Officials investigate whether Apple Card credit algorithm is sexist

Could something in humans reproduce uniquely human behavior? Or, more specifically, could an algorithm be sexist?

The Microsoft Researcher Tarleton Gillespie, one of the great thinkers of the area, argues so: because it is a human creation, any algorithm would bring in its standards and selections a reflection of the characteristics of human beings both good and bad. And the Apple may be the latest company to reproduce this notion.

Explain: In recent days, a polemic has formed around the credit algorithm of the Apple card For those who don't know, Ma's credit card has an almost automatic setup process, where the user only has to provide some data and have their credit limit displayed almost instantly by Apple (and the bank). Goldman sachs). It all started when the developer David Heinemeier Hansoncreator of framework Ruby on Rails, accused the card algorithm of being sexist:

@AppleCard is a fucking sexist program. My wife and I have filed a joint tax return, live on a jointly owned property and have been married for a long time. Still, Apple's mysterious algorithm thinks I deserve 20x the credit limit it deserves. It's no use complaining.

Hanson said the problem goes deeper, noting that, unlike him, his wife's Apple Card does not allow new purchases to be made until the next billing period, even if she has already paid the latest bill. The card's customer service was also criticized by the developer, who complained about the fact that agents are not allowed to discuss the credit release process and cannot provide evidence for that decision.

Hanson and his wife even paid $ 25 to check the Score both in the US banking system and, to their surprise (and Apple, which was communicating with the couple), her score was bigger that of the husband. That is, there would be no plausible explanation for the phenomenon that is not a biased tendency embedded in the algorithm. As stated by the developer:

So let's recap here: Apple offers a card that bases its credit limit on a mysterious algorithm that can't be analyzed by six different representatives of the company or Goldman Sachs. Even with multiple layers of management. An internal investigation. S ALGORITHM!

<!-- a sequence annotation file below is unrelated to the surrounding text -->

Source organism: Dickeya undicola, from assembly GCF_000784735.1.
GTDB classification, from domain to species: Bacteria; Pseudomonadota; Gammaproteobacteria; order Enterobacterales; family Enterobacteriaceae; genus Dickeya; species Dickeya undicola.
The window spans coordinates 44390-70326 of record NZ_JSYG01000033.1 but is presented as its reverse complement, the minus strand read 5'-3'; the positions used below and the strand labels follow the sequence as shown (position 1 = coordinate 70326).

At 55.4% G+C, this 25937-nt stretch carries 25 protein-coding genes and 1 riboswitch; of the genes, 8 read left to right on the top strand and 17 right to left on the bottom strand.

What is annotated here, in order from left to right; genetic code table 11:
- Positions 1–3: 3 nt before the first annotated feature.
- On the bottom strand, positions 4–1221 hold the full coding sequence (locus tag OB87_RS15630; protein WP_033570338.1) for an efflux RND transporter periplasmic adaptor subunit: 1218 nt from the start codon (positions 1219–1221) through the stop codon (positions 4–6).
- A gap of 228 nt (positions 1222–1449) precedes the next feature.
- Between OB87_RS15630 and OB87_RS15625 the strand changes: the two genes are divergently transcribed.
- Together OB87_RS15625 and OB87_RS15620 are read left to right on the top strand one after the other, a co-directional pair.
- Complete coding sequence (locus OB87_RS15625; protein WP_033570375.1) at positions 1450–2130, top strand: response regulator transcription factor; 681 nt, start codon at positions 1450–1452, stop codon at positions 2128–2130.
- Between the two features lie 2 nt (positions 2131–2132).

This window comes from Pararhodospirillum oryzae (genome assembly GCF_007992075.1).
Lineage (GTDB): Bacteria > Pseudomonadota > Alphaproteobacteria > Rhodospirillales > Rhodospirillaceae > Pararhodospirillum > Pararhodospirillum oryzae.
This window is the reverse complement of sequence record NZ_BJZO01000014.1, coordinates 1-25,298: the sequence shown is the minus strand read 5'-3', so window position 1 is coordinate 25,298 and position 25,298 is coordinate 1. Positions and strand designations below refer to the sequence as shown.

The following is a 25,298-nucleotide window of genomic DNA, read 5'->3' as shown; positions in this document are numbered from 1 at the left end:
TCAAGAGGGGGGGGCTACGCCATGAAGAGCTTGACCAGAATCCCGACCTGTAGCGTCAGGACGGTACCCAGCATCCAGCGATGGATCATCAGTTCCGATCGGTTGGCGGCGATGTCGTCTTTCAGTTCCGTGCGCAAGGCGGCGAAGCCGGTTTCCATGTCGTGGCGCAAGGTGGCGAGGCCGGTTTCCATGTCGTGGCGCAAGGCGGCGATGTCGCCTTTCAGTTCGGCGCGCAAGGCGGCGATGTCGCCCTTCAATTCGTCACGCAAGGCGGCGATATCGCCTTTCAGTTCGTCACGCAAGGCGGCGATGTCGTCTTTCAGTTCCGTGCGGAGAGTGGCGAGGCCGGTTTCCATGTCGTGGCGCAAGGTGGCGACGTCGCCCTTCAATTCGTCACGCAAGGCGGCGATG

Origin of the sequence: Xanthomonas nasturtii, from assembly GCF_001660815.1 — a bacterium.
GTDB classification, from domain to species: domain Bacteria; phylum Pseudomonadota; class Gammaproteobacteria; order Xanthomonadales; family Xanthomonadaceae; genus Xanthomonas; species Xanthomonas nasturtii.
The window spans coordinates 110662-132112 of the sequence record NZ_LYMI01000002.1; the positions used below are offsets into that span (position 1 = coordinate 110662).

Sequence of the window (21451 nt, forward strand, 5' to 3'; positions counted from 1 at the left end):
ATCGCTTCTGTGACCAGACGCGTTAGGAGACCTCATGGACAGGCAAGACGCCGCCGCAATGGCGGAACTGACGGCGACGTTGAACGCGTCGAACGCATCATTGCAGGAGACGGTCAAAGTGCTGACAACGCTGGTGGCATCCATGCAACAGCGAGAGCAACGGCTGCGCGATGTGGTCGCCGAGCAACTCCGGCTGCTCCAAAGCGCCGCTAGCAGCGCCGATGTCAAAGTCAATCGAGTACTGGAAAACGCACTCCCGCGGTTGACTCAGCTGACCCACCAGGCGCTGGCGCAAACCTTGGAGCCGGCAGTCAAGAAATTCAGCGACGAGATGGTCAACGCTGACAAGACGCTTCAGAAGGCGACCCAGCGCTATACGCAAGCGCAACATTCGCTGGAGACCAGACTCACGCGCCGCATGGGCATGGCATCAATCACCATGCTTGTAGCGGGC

So no one understands THE ALGORITHM. No one has the power to examine or check the Algorithm. Still, everyone we talk to at Apple and Goldman Sachs is ABSOLUTELY SURE that THE ALGORITHM is not biased or discriminating under any circumstances. This is a disturbing case of cognitive dissonance.

Following Hanson's report, several other users claimed to have suffered similar problems. One of them was none other than Steve Wozniak, co-founder of Apple:

The same thing happened to us. I received 10x the credit limit. We have no separate cards or bank accounts, no individual assets. But it's hard to get a human to fix the problem. the technology in 2019.

The repercussion of the story and the amount of reports published in the social media was sufficient to draw the attention of the authorities. In a post on Medium, the Superintendent of the New York State Department of Financial Services, Beautiful lacewell, said he would investigate the case with his team and seek more information about the algorithm from Apple and Goldman Sachs.

The server further recalled that New York State law probes discrimination against any protected classes of individuals and therefore any method for determining credit limits including algorithms cannot include differential treatment for people based on age, religion, race. , color, gender, sexual orientation, nationality or other characteristics. The same law applies to various other US states and territories in the world.

Apple did not comment on the case, but Goldman Sachs went to Twitter to give its version of the facts. The bank statement reads as follows:

With the Apple Card, your individual account, as well as your credit line; You establish your own direct credit history. Customers do not share credit lines under the account of a family member or other person with additional cards.

Like any other individual credit card, your application is evaluated independently. We analyze each individual's income and credibility, which includes factors such as Score From personal credit, the debts you have and how those debts are managed. Based on these factors, it is possible for two people in the same family to receive significantly different credit decisions.

In all cases, we do not and will not make decisions based on factors such as gender.

In any case, the New York Department's investigation is still ongoing and we should hear more from you soon. What do you guys think?

via MacRumors